Menopause is a natural decline in ovarian function that usually occurs at the age of 50. Basically, a menopausal woman has not menstruated for at least a year.
Many women experience sudden flashes of breath, mood swings, difficulty sleeping and other symptoms.
Fallopian tube obstruction (whether the fallopian tubes are open, clogged or swollen)
Risks of oviduct obstruction (fallopian tube occlusion) may include a history of pelvic infection, broken appendix, gonorrhea, chlamydia, endometriosis, or previous abdominal surgery.
The fallopian tubes can be examined by hysterosalpingogram or chromopertubation.
The hysterosalpingogram is an x-ray of the uterus and fallopian tubes. The radiologist injects the dye into the uterus through the cervix and at the same time performs X-rays to see if the dye is moving freely in the fallopian tubes and shows that it is open.
Chromopertubation is similar to a hysterosalpingogram, but is performed in the operating room during laparoscopy.
The blue pigment enters the uterus and fallopian tubes from the cervix.
This test is used to assess whether the fallopian tubes are open and to see if they have been removed.
Physical properties of the uterus.
Depending on the woman’s symptoms, the uterus may be examined by transvaginal ultrasound for fibroids or other problems, including intrauterine adhesions, endometrial polyps, adenomyosis, and congenital uterine anomalies.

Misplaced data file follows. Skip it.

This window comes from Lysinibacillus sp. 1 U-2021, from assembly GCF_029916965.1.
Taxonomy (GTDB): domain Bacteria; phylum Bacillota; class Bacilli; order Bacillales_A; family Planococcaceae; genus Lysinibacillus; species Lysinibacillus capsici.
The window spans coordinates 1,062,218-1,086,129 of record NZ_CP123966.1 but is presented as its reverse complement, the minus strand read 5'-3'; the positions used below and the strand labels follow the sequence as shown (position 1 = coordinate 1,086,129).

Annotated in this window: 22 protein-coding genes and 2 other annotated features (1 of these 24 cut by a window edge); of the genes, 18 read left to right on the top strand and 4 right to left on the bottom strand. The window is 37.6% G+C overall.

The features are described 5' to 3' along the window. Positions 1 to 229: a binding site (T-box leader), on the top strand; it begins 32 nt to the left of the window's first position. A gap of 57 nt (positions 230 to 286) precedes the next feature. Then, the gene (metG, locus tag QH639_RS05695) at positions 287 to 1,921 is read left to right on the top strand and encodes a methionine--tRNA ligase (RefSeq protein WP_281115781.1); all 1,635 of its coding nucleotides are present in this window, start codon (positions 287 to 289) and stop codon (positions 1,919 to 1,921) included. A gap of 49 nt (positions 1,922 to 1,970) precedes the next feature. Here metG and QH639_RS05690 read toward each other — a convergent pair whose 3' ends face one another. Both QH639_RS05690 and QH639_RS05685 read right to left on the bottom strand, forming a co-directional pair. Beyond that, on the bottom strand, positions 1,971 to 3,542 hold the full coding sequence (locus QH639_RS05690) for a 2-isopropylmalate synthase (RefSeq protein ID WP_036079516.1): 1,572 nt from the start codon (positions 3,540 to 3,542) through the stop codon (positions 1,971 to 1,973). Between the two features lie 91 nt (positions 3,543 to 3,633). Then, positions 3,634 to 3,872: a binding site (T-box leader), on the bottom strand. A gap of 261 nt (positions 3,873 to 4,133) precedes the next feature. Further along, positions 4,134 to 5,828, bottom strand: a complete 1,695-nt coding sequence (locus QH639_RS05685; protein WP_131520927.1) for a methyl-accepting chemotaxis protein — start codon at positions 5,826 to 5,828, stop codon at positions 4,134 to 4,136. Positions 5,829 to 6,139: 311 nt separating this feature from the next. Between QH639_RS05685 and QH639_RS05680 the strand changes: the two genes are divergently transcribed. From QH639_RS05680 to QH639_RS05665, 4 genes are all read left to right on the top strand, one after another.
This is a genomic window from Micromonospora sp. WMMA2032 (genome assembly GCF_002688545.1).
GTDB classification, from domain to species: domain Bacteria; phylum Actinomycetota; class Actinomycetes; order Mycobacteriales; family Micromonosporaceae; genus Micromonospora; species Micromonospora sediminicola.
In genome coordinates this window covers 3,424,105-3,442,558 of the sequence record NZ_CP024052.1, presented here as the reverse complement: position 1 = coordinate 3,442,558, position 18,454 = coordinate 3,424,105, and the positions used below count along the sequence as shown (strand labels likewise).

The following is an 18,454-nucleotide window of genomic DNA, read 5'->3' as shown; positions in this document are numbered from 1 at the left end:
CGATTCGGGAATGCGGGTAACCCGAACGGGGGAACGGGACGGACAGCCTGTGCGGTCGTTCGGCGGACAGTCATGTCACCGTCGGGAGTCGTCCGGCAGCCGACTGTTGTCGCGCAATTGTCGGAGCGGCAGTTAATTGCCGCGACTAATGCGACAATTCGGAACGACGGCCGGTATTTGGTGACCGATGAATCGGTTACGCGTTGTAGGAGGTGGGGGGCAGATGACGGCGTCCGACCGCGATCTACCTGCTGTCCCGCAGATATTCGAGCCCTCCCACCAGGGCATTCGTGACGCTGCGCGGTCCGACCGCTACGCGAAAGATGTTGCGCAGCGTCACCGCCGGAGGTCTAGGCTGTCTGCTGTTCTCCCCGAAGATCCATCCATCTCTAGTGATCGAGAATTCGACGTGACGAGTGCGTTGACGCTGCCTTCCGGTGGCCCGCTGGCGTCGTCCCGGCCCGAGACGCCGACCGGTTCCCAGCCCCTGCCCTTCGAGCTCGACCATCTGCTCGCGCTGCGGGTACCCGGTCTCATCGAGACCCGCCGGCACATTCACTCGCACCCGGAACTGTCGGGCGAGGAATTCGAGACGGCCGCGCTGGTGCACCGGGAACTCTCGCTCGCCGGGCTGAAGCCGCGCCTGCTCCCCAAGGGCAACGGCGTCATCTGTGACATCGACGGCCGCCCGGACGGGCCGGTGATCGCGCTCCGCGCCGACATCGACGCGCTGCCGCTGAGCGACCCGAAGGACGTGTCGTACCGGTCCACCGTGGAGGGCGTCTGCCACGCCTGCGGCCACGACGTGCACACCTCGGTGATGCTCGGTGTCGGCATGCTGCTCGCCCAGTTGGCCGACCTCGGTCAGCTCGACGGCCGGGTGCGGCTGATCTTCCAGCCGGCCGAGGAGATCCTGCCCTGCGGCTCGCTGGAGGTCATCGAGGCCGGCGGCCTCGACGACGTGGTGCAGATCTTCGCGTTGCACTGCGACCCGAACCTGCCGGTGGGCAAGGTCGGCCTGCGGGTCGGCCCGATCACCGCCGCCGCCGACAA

A sonohystogram or hysteroscopy can also be performed for further examination of the uterine environment.
Risk factors associated with female infertility
Approximately 1 in 5 (22%) couples where a woman is 30-39 years old have problems giving birth to their first child, compared to approximately 1 in 8 (13%) couples where a woman is younger is around 30 years old.
Fertility decreases with age mainly because the quality of eggs decreases over time. In addition, older women have fewer eggs left and are more likely to have a medical condition that can cause fertility problems.
Aging can also increase a woman’s chances of getting pregnant and having a baby with a genetic abnormality. Along with aging, following are the certain risk factors associated:
- Excessive alcohol consumption.
- People who are overweight, obese or underweight.
- Large weight gain or loss.
Excessive physical or emotional stress leading to amenorrhea (absence of menstruation).
Ravi Sharma is a self-motivated, successful entrepreneur and has a solid experience in the fertility segment. and he is the director at ARTbaby Global (ARThealthcare). He is a pharmacy graduate with post-graduation in business administration and has 14 years of rich experience in the field of infertility segment. He loves to write about IVF, Surrogacy, and other ART (assisted reproductive technology) news, issues, and updates. He is a Pharmacy graduate (B. Pharm) and M.B.A (marketing).
His most recent success includes the successful launch of the medical tourism company, ARTbaby, which offers treatment options for infertility, egg donation, and surrogacy. He likes spending time with his family and writing about various aspects of IVF surrogacy and donating eggs.